2020 Election
By Justin Worland
August 22, 2019

During his six-month campaign for president, Washington Gov. Jay Inslee made climate change a focus of the Democratic presidential primary, forcing it onto the debate stage and pushing other candidates to match his ambitious plans. But Inslee believes that is not enough. Candidates may be talking about climate change, he told me on Aug. 10 over a beer at Waters Edge Bar & Grill in Polk City, Iowa, but none understand what it will take to prevent the potentially catastrophic effects of a warming planet.

“You have to have the leader of the free world totally committed to this, and totally committed to a full mobilization of the United States,” he said. “I’m unique in understanding the level of commitment that it takes to get this done.”

To understand what his departure from the race on Wednesday means for climate issues, it’s helpful to hear him talk about why he doesn’t see the elevated climate discussion as a victory. Inslee released hundreds of pages in plans to tackle climate change during his campaign, any portion of which could be adopted by a future Democratic president, but his biggest contribution, something unmatched by any other candidate, was his argument that climate change needs to be the single top priority of the next president. With Inslee out of the race, Democratic presidential candidates will continue to talk about climate change, but they will lose a force that pressed them to make it more than just one issue among many. “This should be the top priority of the United States, I’m the only candidate who’s said that,” he said. “This cannot be just something on a to do list on your refrigerator.”

Inslee has left his mark. Several Democratic candidates have acknowledged Inslee’s role as the campaign’s climate leader on the campaign trail, and all of them were quick to praise his work upon his departure. “Few leaders have done more to shine a light on the climate crisis,” Senator Kamala Harris wrote on Twitter. “His voice will be missed in this primary but I know he will continue this fight.”

But the climate gap between Inslee and the others is easy to see, especially in the sheer depth and breadth of Inslee’s climate plans. The more than 200 pages he released touch on everything from methane leakage to soil health and won near-universal praise from activists and climate policy wonks. Even in the last hours of his campaign, Inslee released a plan for farmers and rural communities. “Inslee’s campaign set the gold standard,” says David Turnbull of Oil Change U.S.

Some candidates, like former Vice President Joe Biden and Vermont Senator Bernie Sanders, have followed, releasing their own plans with bold targets to decarbonize the U.S. economy by the middle of the century. Other top-tier contenders, most notably California Senator Kamala Harris and Massachusetts Senator Elizabeth Warren, have offered more piecemeal climate proposals, calling the issue an existential threat but declining to make it their top priority.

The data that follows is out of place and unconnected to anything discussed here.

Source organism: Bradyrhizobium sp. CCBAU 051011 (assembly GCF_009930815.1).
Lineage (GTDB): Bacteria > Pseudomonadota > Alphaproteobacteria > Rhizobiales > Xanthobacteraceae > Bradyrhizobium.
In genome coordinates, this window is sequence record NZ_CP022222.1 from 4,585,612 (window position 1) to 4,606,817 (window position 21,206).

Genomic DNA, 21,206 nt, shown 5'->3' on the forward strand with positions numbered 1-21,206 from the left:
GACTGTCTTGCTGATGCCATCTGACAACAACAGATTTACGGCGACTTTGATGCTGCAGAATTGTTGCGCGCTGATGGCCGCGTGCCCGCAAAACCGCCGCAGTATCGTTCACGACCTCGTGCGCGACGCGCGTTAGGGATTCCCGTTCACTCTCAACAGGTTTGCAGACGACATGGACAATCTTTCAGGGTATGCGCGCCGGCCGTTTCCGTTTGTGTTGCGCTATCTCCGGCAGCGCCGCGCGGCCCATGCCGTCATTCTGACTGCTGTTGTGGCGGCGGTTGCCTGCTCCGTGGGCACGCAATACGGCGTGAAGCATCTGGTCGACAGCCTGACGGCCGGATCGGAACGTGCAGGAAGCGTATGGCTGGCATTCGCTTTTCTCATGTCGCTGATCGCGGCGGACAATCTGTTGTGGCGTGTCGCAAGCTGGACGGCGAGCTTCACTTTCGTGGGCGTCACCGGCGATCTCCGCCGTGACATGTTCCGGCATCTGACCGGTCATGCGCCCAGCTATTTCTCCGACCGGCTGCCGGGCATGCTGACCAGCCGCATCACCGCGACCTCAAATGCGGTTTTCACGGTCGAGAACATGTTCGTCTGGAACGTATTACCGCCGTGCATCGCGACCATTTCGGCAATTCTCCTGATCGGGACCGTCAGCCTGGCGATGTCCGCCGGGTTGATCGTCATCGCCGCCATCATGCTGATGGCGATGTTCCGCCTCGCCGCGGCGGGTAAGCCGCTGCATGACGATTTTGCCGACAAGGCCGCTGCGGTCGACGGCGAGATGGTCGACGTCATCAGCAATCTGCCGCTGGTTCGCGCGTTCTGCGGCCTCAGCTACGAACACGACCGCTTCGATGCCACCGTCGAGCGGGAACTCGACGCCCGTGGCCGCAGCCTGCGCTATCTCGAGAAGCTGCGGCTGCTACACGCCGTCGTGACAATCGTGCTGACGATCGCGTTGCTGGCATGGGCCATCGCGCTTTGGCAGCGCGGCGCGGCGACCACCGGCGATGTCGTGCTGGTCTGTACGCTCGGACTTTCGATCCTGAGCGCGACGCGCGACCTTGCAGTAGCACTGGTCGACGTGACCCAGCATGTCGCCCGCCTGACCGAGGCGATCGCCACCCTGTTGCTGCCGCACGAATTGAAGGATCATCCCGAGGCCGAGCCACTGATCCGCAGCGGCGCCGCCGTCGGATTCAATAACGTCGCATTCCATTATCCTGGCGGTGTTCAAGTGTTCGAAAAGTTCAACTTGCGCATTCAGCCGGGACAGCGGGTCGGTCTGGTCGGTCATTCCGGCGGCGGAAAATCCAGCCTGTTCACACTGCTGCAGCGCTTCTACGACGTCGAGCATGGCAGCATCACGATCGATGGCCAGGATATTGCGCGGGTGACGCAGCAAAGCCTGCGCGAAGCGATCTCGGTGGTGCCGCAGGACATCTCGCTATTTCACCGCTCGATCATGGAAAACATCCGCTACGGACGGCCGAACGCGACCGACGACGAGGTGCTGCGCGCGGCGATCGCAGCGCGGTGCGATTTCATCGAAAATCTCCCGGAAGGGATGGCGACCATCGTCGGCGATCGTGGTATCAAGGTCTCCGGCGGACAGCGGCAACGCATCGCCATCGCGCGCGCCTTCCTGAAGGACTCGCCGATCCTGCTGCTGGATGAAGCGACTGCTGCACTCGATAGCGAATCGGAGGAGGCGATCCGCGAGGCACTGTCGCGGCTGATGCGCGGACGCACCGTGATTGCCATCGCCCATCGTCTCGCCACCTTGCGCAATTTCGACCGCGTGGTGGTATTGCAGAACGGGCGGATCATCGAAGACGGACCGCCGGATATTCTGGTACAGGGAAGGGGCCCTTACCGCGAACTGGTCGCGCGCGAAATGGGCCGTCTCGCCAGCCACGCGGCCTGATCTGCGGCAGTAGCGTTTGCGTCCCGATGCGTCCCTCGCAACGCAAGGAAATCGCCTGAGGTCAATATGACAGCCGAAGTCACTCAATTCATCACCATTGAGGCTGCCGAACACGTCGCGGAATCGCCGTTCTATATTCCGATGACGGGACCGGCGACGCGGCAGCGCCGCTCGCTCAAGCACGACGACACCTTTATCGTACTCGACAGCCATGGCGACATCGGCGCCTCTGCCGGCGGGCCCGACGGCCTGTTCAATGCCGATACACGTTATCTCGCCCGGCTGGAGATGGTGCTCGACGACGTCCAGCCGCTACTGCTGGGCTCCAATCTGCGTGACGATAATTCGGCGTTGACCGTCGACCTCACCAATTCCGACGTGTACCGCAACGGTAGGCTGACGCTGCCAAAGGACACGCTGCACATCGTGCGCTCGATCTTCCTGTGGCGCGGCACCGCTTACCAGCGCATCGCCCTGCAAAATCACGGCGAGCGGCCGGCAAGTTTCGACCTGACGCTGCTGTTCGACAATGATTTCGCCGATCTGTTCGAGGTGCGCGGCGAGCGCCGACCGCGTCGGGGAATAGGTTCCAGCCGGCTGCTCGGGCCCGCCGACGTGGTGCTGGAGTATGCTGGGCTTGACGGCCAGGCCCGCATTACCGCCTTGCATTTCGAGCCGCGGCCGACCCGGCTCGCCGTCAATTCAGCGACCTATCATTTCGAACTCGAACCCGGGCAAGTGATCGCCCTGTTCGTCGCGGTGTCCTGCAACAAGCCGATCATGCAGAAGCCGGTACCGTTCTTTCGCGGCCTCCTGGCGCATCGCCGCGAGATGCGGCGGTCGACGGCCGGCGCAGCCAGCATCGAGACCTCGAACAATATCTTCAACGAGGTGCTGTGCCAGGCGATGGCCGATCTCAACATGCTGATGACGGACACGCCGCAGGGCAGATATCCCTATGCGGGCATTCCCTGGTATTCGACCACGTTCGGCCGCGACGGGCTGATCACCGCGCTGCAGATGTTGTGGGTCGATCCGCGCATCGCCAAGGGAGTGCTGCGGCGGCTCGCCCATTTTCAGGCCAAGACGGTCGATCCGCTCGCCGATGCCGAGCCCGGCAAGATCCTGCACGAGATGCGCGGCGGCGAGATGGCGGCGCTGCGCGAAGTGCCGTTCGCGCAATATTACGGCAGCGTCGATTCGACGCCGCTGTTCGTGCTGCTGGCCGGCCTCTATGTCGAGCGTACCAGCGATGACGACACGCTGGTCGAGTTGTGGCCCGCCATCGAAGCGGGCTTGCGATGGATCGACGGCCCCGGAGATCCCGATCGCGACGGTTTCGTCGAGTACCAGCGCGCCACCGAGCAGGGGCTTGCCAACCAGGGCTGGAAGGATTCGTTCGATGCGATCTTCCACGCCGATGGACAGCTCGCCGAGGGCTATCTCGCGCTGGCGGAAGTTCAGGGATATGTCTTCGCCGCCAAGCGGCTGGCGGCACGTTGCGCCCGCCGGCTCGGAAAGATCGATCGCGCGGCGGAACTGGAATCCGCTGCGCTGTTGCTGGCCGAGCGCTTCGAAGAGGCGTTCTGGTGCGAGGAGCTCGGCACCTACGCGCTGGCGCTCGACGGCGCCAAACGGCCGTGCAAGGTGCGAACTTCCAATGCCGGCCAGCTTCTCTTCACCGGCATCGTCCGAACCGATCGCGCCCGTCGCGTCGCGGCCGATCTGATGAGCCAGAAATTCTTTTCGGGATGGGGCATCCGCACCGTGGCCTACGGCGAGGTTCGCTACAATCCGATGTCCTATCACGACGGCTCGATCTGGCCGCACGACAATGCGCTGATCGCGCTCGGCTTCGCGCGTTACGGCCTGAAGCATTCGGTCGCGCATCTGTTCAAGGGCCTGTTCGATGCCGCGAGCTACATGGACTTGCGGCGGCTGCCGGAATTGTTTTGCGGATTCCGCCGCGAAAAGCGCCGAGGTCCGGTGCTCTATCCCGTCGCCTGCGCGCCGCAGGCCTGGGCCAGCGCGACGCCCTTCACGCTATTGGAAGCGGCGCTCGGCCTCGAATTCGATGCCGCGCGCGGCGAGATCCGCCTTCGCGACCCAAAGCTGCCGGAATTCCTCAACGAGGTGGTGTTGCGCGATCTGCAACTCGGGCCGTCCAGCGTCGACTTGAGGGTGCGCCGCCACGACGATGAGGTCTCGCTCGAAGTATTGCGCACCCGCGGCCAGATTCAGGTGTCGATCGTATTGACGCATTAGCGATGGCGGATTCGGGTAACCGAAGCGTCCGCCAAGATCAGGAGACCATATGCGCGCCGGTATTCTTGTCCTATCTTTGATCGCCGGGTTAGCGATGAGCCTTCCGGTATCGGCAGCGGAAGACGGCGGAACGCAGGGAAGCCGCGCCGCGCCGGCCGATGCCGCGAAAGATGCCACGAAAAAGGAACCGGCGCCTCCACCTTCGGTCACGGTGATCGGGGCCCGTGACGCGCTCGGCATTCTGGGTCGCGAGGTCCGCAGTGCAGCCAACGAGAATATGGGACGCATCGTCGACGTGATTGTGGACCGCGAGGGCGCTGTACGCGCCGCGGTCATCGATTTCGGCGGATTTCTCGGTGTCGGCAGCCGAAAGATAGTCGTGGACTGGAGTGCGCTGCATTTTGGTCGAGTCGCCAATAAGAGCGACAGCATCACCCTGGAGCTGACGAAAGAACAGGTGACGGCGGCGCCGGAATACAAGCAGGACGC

Scientists say that humans have a limited window to stem greenhouse emissions in order to keep temperatures from rising more than 1.5°C by the end of the century; if they don’t, climate scientists have concluded, the warming planet will drive hundreds of millions of people into poverty and destroy the world’s coral reefs, among other dangerous effects.

The U.S. accounts for around 15% of global emissions and has led in the past on the issue. If Washington does not change course in the next administration, the world could easily blow past the 1.5°C target, scientists say.

Some in the Democratic party are skeptical not of the urgency of climate change, but of it’s political power. Activists worry these voices will frame Inslee’s departure as a sign that voters don’t actually care all that much about the issue. But the evidence seems to suggest otherwise. Polls have consistently shown that Democratic primary voters rank climate change as a top concern and candidates are hearing from worried voters in early states who are eager to talk about the issue.

“We still have too many people who are trapped by the past, and aren’t understanding the present,” Inslee told me. “Maybe 10 years ago this was not a first-tier issue in voters minds, but it is now.”

That position stands up on the ground in Iowa. During a five-day trip there earlier this month, voters repeatedly told me that they were eager to evaluate candidates’ positions on climate change even if they would not vote solely on that one issue. At the Iowa State Fair on Aug. 10, Des Moines resident Rachel Wilke-Shapiro thanked Inslee for his work spotlighting climate change even as she donned a Kamala Harris t-shirt.

“He’s keeping that issue at the forefront, that’s good,” she told me. “We’re really all invested in what’s going to happen with climate change.”

Other voters across the state, most of whom were undecided on whom they would support, offered similar perspectives, citing water quality, flooding and other extreme weather as real-life impacts that make them feel the urgency of the issue.

Mary Jane Porter told me on the sidelines of the Wing Ding dinner in Clear Lake, Iowa that climate change was a top priority, pointing to water quality issues in the state among other things, but she nonetheless remained torn on who to support.

When I asked about Inslee, she didn’t skip a beat. “He would be good for the cabinet,” she said.

That would be one way to help ensure climate change remains front and center in Americans’ minds. Still, when I spoke with him on Aug. 10 the governor remained skeptical that his counterparts would make the issue their top priority. “I don’t think other candidates either recognize or are willing to make that commitment.”

Write to Justin Worland at justin.worland@time.com.

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